To catch a thief, you have to think like one. To prevent a crime, you have to case a joint like a potential infiltrator and find the weak spots. Today, an architecture and design critic gives us a burglars eye view of the built environment Plus, humans respond to architecture on measurable cognitive and physiological levels - which means boring cities take a steep toll on our bodies and our minds.

Matt Ward via Flickr (https://flic.kr/p/7BuupJ)

Is there a song that has stuck with you for years? Maybe a tune your parents sang to you as a child, the notes imprinted on your mind and became a part of your being. As Chris and Dave shared the melodies imparted to themselves, the conversation turned (as it often does) to birds. Is our musical learning similar to that of our avian neighbors?

4.12.16: Jackson vs. Trump & Birds, Birds, Birds

Apr 12, 2016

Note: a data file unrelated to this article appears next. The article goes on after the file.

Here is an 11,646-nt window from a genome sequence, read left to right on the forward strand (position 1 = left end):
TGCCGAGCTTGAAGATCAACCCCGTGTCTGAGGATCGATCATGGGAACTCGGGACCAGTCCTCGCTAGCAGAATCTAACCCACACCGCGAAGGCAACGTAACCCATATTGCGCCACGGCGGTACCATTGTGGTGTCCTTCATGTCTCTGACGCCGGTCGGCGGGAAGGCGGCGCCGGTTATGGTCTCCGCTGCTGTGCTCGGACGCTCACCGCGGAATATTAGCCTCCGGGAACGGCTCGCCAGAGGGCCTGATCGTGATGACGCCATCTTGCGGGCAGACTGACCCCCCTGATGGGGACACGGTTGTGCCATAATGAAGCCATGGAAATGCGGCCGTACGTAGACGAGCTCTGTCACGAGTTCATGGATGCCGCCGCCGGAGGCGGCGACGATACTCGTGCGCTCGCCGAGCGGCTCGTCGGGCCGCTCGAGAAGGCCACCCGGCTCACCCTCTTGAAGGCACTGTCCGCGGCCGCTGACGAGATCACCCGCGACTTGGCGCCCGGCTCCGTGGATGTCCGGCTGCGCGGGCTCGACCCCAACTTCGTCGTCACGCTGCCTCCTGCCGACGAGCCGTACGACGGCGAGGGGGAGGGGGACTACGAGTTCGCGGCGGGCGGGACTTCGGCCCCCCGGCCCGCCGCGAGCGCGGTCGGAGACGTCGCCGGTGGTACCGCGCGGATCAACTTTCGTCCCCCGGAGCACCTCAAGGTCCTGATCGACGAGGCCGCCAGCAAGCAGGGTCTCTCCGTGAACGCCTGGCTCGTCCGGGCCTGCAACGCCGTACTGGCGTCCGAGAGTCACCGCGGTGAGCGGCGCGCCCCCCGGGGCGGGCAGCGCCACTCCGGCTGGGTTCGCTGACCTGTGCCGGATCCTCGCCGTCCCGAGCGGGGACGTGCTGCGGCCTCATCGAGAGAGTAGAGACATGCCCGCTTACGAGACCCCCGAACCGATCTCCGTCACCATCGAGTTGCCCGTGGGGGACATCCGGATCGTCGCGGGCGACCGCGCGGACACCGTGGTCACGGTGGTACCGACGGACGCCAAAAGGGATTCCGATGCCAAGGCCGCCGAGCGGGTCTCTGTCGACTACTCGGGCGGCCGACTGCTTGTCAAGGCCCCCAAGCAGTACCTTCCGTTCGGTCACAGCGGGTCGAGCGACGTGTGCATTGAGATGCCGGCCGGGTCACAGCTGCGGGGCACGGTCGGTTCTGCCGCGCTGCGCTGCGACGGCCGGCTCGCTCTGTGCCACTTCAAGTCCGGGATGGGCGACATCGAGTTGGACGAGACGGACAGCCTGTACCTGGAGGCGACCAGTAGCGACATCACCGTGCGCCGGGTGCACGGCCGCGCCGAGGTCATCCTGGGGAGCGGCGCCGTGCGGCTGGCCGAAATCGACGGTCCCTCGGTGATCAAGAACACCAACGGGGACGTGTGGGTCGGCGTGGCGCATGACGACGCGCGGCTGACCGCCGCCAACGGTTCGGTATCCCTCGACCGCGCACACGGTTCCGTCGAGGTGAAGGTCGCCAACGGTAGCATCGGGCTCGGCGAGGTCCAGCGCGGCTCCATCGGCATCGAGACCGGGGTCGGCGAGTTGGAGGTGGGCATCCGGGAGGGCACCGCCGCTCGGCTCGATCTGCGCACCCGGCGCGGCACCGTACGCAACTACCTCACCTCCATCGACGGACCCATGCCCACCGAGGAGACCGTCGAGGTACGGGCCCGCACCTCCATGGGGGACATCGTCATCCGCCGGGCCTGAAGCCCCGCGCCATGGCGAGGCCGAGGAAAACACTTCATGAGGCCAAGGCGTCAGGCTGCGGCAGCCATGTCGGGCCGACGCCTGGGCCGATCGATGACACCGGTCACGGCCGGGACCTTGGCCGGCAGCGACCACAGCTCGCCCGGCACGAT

PROscreenpunk via Flickr CC / https://flic.kr/p/4JiDy2

Imagine a political outsider who's thin on policy and big on celebrity. He's crude. He draws enormous crowds, and his popularity has party leaders panicking. I'm talking of course about presidential candidate Andrew Jackson. Today, we'll look at some parallels between the elections of 2016 and 1824. Then, New Englanders are cautiously optimistic about the end of a mild winter - with one devoted group especially keen to see what the spring brings – birdwatchers.

Courtesy Duncan Hull via Vlickr (https://flic.kr/p/bA7FsW)

For the past 20 years, peregrine falcons have shared the cliffs in Rumney with the rock-climbing community, and Chris Martin has been directing the monitoring of these birds since they arrived. In addition to tracking the progress of the falcons as they emerged from their endangered status, Chris and the Forest Service work closely with the climbing community to support recreation and maintain the safety of the falcons.